Tag Archives: bindings

Why KDE bindings simply rock (or: Creating our first Ruby plugin for Kate)

Akademy really speeds up development and communication between developers:
Yesterday I was poked by Milian Wolff and he told me how many people want to write Kate plugins in languages other than C++ and ECMAScript and how he always told them that’s not possible and probably a huge amount of work to get working. Well, that wasn’t entirely true:
If the target application has a SMOKE lib that wraps its API and an according bindings extensions, it works pretty much out of the box, thanks to the gorgeous KPluginFactory API and of course thanks to our gorgeous bindings.
Kate was a bit trickier to get working though, because it used old and deprecated API to load plugins. Well, I filed a merge request on gitorious about that, fixed a bug in KRubyPluginFactory and now I’m very proud to present

The absolutely gorgeous, simple, straight-forward, packed with all the Ruby goodness, very first Ruby Hello-World Kate plugin:

require 'kate'

# The module name has to be the capitalized name of the containing directory.
# In this case, the directory name is kate_ruby_test, so the module name _has_
# to be KateRubyTest.
module KateRubyTest

  # The main class name is the capitalized name of the main script. In this case it's 'test.rb',
  # so the main class name is 'Test'.
  class Test < Kate::Plugin

    # initializer
    def initialize parent, args = nil
      # call Kate::Plugin's constructor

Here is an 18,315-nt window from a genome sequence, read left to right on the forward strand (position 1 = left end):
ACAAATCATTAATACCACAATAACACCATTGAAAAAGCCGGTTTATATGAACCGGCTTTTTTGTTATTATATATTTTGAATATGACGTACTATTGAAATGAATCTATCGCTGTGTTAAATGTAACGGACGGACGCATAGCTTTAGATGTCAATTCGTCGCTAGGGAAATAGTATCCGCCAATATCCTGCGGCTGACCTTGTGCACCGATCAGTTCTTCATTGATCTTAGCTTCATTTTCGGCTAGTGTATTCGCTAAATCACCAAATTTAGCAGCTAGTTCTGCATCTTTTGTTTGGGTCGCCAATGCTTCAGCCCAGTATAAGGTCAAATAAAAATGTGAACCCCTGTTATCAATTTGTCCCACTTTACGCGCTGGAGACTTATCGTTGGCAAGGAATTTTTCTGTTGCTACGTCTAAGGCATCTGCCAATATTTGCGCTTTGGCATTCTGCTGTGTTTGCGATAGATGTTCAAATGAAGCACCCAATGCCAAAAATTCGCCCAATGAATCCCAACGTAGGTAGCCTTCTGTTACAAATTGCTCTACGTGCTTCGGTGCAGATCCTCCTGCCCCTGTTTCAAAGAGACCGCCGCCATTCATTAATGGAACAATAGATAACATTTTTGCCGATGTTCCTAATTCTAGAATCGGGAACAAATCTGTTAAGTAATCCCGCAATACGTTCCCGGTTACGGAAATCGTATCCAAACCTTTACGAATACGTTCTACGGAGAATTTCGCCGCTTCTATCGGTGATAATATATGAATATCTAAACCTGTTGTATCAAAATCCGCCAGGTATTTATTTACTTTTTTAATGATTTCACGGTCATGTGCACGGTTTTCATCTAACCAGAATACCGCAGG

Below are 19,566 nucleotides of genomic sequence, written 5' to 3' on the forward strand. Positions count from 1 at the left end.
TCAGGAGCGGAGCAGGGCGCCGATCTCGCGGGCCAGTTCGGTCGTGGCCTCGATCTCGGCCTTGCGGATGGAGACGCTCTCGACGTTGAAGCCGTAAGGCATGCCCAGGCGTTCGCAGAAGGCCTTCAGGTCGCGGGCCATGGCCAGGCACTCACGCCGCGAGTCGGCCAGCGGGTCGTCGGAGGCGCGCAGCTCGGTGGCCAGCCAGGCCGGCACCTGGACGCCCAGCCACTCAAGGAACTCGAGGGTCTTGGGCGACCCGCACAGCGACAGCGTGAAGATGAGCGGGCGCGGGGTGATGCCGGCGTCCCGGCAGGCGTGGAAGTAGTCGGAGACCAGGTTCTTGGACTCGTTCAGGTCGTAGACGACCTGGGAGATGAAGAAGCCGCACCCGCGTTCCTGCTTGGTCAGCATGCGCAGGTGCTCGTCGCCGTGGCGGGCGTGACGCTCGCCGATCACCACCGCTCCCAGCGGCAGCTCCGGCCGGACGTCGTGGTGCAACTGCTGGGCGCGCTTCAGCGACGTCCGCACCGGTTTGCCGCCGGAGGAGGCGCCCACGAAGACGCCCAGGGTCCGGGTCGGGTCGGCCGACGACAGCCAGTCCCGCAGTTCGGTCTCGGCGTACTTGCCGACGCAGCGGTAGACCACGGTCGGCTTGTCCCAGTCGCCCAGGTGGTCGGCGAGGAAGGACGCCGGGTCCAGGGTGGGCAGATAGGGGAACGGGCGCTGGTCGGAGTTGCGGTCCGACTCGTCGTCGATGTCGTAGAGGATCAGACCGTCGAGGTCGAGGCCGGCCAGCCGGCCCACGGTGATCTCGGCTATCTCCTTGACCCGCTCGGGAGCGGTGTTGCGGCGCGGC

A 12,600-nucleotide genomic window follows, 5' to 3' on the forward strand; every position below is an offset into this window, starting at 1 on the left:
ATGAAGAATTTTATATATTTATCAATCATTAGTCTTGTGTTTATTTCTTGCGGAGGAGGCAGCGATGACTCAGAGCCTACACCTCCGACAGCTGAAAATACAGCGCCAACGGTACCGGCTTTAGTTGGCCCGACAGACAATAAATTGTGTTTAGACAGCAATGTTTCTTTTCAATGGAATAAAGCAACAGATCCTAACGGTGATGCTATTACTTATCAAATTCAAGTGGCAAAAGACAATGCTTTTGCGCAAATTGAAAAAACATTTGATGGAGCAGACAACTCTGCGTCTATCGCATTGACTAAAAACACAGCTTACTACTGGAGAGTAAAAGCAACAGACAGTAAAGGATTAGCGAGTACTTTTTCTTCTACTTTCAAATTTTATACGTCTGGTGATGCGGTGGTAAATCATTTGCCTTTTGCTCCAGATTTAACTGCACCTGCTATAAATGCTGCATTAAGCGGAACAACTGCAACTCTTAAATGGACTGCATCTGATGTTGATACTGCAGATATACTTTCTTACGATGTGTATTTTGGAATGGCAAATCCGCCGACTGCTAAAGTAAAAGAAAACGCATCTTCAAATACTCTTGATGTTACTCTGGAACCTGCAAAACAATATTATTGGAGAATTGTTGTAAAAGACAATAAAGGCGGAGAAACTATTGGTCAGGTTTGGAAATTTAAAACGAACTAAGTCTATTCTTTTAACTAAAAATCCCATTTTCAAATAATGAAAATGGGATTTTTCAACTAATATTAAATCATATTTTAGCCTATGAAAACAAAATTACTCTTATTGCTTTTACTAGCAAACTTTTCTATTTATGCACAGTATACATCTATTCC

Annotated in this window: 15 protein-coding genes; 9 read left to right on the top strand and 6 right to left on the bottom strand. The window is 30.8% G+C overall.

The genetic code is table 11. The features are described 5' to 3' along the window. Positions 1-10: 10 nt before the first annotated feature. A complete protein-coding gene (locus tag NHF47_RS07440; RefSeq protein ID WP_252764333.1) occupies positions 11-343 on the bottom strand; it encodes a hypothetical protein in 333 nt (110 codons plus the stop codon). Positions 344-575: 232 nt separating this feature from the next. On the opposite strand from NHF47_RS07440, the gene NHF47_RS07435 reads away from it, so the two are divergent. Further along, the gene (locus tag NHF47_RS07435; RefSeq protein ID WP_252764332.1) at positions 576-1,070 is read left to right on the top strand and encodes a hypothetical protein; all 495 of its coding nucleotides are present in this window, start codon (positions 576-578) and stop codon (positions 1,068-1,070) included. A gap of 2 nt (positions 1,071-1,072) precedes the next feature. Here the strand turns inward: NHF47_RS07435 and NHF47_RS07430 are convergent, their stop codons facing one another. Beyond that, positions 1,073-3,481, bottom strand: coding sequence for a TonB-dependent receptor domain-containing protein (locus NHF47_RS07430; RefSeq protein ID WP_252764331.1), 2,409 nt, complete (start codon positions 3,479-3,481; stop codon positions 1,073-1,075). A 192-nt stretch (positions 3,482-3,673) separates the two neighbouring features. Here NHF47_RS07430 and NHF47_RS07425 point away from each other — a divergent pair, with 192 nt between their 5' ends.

super parent, 'kate-ruby-hello-world'

    def createView mainWindow
      # @componentData is automatically set to the plugin's component data after the constructor has run
      return KateRubyHelloWorldView.new mainWindow, @componentData


  class KateRubyHelloWorldView < Kate::PluginView
    slots 'slotInsertHello()'

    def initialize mainWindow, componentData
      super mainWindow

      # create the action defined in the ui.rc file
      @guiClient = Kate::XMLGUIClient.new componentData
      action = @guiClient.actionCollection.addAction('edit_insert_helloworld')
      action.text = KDE::i18n('Insert Hello World')
      connect action, SIGNAL('triggered(bool)'), self, SLOT('slotInsertHello()')

      # and add our client to the gui factory
      mainWindow.guiFactory.addClient @guiClient

    def slotInsertHello
      return if self.mainWindow.nil?

      kv = self.mainWindow.activeView

      kv.insertText 'Hello World!' if !kv.nil?

    def readSessionConfig config, groupPrefix
      # do something useful here

    def writeSessionConfig config, groupPrefix
      # do something useful here



You’ll also need an ui.rc file that defines the actions to be merged into the Kate main window and a .desktop file which describes your plugin. Actually I’m too lazy to post them all here, so I made a nice package containing everything you need, together with a Makefile which can ‘make install’ the plugin into your home directory.

Since all SMOKE based bindings wrap the C++ API nearly 1:1 and only add syntactic language specific sugar on top, you can create nearly any plugin you like in any language, without modifying the host application, as long as the API is wrapped in a SMOKE lib and a bindings extension. In C# you can even create KIO slaves (a monodoc KIO slave example is shipped with the kdebindings tarball). That feature hasn’t been added to Ruby yet, but is on my ToDo list.

So praise the bindings, praise the KDE plugin infrastructure and start working on Ruby Kate plugins! 🙂

You can find the Ruby Kate binding and the SMOKE kate lib in current kdebindings trunk.

qyotoassemblygen progress

Some time back I have started a tool called qyotoassemblygen [0], which will hopefully ease the generation of .NET/Mono bindings based on SMOKE libraries. It basically introspects a SMOKE library and generates a System.CodeDom tree from that information. The CodeDom can then be used to generate C# code and/or compile an assembly.